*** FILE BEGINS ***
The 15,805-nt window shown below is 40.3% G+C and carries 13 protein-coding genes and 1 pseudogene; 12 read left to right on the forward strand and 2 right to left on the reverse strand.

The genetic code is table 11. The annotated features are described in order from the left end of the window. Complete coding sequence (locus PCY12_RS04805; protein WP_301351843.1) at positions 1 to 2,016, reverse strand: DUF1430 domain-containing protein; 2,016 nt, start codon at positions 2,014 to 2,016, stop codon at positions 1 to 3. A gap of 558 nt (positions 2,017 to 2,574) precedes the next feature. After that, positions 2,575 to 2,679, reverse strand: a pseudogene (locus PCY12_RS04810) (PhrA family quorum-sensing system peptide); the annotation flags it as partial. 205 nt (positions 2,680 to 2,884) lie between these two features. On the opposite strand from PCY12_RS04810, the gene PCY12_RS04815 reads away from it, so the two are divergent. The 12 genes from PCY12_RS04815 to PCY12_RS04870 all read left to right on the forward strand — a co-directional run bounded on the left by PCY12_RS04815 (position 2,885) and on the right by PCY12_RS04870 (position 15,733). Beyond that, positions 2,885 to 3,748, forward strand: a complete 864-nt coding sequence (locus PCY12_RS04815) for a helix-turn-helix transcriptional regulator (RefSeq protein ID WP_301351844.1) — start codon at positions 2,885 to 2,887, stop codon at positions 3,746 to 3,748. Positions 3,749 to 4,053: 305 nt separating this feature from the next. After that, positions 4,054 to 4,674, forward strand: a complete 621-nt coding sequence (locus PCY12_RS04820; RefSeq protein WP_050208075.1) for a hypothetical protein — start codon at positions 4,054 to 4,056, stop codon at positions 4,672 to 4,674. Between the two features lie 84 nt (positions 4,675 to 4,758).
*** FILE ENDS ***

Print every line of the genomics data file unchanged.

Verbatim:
The 15,805-nt window shown below is 40.3% G+C and carries 13 protein-coding genes and 1 pseudogene; 12 read left to right on the forward strand and 2 right to left on the reverse strand.

The genetic code is table 11. The annotated features are described in order from the left end of the window. Complete coding sequence (locus PCY12_RS04805; protein WP_301351843.1) at positions 1 to 2,016, reverse strand: DUF1430 domain-containing protein; 2,016 nt, start codon at positions 2,014 to 2,016, stop codon at positions 1 to 3. A gap of 558 nt (positions 2,017 to 2,574) precedes the next feature. After that, positions 2,575 to 2,679, reverse strand: a pseudogene (locus PCY12_RS04810) (PhrA family quorum-sensing system peptide); the annotation flags it as partial. 205 nt (positions 2,680 to 2,884) lie between these two features. On the opposite strand from PCY12_RS04810, the gene PCY12_RS04815 reads away from it, so the two are divergent. The 12 genes from PCY12_RS04815 to PCY12_RS04870 all read left to right on the forward strand — a co-directional run bounded on the left by PCY12_RS04815 (position 2,885) and on the right by PCY12_RS04870 (position 15,733). Beyond that, positions 2,885 to 3,748, forward strand: a complete 864-nt coding sequence (locus PCY12_RS04815) for a helix-turn-helix transcriptional regulator (RefSeq protein ID WP_301351844.1) — start codon at positions 2,885 to 2,887, stop codon at positions 3,746 to 3,748. Positions 3,749 to 4,053: 305 nt separating this feature from the next. After that, positions 4,054 to 4,674, forward strand: a complete 621-nt coding sequence (locus PCY12_RS04820; RefSeq protein WP_050208075.1) for a hypothetical protein — start codon at positions 4,054 to 4,056, stop codon at positions 4,672 to 4,674. Between the two features lie 84 nt (positions 4,675 to 4,758).